INDIANAPOLIS, Ind. (WTHI) - Frank Shahadey, former Vigo County Deputy Sheriff and Vigo County School Corporation liaison officer, has been sentenced to 16 months by a federal judge.
Shahadey was arrested by federal agents in June of 2016 and has been in jail ever since.
Shahadey was sentenced in the Birch Bayh Federal Building in Downtown Indianapolis by Judge Jane Magnus Stinson. He was sentenced to 16 months as well as 2 years of supervised released. Shahadey has served 11 months already.
He has also been ordered to pay $80,500 in restitution to the Vigo County School Corporation. Now, that amount could be cut in half if Franklin Fennell is convicted. Fennell's trial is set for December.
In court on Tuesday, Shahadey stated the kick-back scheme was Fennell's idea and involved Mike Pick's tree service.
We will have a complete recap of the sentencing tonight on News 10 First at Five and News 10 at 6 p.m.
UPDATE by Jon Swaner:
INDIANAPOLIS, Ind. (WTHI) - Frank Shahadey arrived in Courtroom 307 of the Birch Bayh Federal Building wearing blue pants, a white t-shirt, and shackles. Those didn't keep him from waving to family and friends who packed about three pews on the defendant's side of the courtroom. They came despite Shahadey telling them not to come to his sentencing, something he said because he was embarrassed.
Shahadey would later say he's glad they came to support him on a day Judge Jane Magnus-Stinson would sentence him to 16 months in prison and 2 years of supervised release. This past June, Shahadey agreed to plead guilty to felony charges of wire fraud and theft of government funds.
The charges stem from a kickback scheme we've been talking about since the arrests of Shahadey and Franklin Fennell in November of 2016. But not until today have we heard details of the scheme from Shahadey himself. He provided limited details during a statement to the court.
"I am truly, truly, truly sorry for what I've done," Shahadey told the court.
The court responded by asking him how Shahadey decided to get involved in such a scheme?
Shahadey said he got a call from Fennell, who told him the school corporation had some work that needed to be done. Shahadey claims that Fennell went on to say that Mike Pick, who owns a tree service among other things, could give them "a little kickback."
"I wanted nothing to do with this," Shahadey told the court.
Shahadey called his portion of the kickback "a finder's fee."
The scheme bilked taxpayers to the tune of $80,500. That's also the restitution Shahadey was ordered to pay, unless Fennell is also convicted in his case. Then that amount is cut in half.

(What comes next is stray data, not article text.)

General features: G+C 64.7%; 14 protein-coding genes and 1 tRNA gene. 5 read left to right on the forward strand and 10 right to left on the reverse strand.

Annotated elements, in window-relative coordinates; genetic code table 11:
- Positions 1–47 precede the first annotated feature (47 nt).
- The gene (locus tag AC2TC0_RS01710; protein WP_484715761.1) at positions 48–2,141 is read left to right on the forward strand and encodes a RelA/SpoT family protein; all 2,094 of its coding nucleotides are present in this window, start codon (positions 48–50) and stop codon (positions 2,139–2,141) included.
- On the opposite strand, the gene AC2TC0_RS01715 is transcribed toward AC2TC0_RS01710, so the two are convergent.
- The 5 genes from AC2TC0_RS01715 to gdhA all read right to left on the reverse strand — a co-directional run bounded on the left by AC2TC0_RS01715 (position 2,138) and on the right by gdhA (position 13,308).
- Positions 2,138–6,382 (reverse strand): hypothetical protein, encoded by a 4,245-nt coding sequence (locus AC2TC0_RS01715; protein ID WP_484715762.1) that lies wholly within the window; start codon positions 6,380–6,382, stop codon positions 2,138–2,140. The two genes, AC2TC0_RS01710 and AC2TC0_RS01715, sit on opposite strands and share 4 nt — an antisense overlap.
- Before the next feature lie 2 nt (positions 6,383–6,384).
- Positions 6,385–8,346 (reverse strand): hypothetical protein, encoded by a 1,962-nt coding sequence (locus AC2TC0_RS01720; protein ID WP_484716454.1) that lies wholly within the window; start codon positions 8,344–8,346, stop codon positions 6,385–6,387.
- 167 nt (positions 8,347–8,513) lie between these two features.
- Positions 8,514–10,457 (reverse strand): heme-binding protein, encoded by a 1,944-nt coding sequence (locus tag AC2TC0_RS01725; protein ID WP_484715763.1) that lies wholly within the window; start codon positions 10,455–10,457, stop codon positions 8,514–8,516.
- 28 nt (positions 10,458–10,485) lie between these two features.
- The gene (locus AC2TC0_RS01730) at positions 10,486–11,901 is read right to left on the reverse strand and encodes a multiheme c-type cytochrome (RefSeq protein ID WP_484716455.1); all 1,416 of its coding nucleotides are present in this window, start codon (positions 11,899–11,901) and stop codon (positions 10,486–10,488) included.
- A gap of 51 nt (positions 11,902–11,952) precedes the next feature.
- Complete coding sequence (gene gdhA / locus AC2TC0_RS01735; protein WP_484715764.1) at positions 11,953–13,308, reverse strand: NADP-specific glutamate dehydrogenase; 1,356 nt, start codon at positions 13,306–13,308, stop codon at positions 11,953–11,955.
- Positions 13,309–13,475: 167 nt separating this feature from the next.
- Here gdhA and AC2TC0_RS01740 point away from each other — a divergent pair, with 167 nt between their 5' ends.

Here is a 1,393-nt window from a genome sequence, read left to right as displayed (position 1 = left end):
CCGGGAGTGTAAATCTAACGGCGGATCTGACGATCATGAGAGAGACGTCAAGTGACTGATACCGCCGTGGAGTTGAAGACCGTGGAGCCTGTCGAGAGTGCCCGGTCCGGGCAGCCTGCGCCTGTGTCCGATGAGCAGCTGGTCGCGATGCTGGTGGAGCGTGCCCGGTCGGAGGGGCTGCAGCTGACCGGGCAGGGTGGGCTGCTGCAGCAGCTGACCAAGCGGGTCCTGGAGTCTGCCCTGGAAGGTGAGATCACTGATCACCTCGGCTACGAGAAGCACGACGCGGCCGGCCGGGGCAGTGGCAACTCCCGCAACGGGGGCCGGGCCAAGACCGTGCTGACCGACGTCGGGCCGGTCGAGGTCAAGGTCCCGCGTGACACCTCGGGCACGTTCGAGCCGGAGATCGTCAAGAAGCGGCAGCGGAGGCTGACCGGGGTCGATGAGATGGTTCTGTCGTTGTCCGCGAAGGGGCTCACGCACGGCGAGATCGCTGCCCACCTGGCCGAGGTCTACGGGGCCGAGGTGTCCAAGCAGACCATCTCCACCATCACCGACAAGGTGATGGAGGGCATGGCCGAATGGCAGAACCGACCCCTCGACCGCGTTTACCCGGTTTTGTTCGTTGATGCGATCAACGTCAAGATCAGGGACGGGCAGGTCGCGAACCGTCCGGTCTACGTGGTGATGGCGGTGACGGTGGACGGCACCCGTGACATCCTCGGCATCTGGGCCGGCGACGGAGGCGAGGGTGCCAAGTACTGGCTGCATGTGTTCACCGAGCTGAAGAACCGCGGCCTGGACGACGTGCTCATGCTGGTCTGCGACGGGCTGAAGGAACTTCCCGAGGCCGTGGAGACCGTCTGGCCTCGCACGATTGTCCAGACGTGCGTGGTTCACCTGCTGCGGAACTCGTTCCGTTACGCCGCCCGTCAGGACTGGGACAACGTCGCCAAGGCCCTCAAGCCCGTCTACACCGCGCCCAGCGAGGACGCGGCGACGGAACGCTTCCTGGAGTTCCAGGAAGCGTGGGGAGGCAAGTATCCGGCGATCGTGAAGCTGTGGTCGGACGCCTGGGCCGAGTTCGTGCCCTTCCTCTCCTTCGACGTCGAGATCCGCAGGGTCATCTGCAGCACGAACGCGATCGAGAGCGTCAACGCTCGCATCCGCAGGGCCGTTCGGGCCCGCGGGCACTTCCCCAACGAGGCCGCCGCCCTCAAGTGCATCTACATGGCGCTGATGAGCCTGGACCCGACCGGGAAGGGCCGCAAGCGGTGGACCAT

Before handing down her sentence, Judge Magnus-Stinson called Shahadey a "cop turned criminal who stole from school children."
The Judge said the evidence shows Shahadey used the "finder's fees" to pay for things for trips to Florida, cars, gambling and a lavish lifestyle. The Judge also scolded Shahadey for continuing the scheme even after he and Fennell were questioned by federal agents.
"This takes a special kind of arrogance," Judge Magnus-Stinson said.
She then addressed Shahadey's efforts to "intimidate, harass and threaten witnesses" in this case, all while doing this unabated. The Judge said Shahadey threatened to kill Pick as well as a VCSC employee. He also threatened a Vigo Co. dispatcher who at first refused to run a criminal history on that employee.
That's the purpose of the two years of supervised release Shahadey received. Judge Magnus-Stinson said that time will be used to reintegrate Shahadey back into society, and it will also offer a level of protection for people the Judge said are still very afraid of what Shahadey will do.
Shahadey said he would never harm anyone. He also described himself as one with "more bark and no bite." Judge Magnus-Stinson agreed, saying it was clear to her that Shahadey will most likely not reoffend.
Still, the judge views Shahadey's sentence as a means of sending a message to others who many consider such a scheme, especially those like Shahadey who are in positions of public trust.
Shahadey will still be in prison when Fennell's trial begins December 11th. Fennell last month rejected a plea deal from the government, setting the stage for a trial that will take place in the same Courtroom 307, where Shahadey could very well testify. And his brief story today before Judge Magnus-Stinson gives us a preview of what he could say on the stand, if in fact the trial still happens.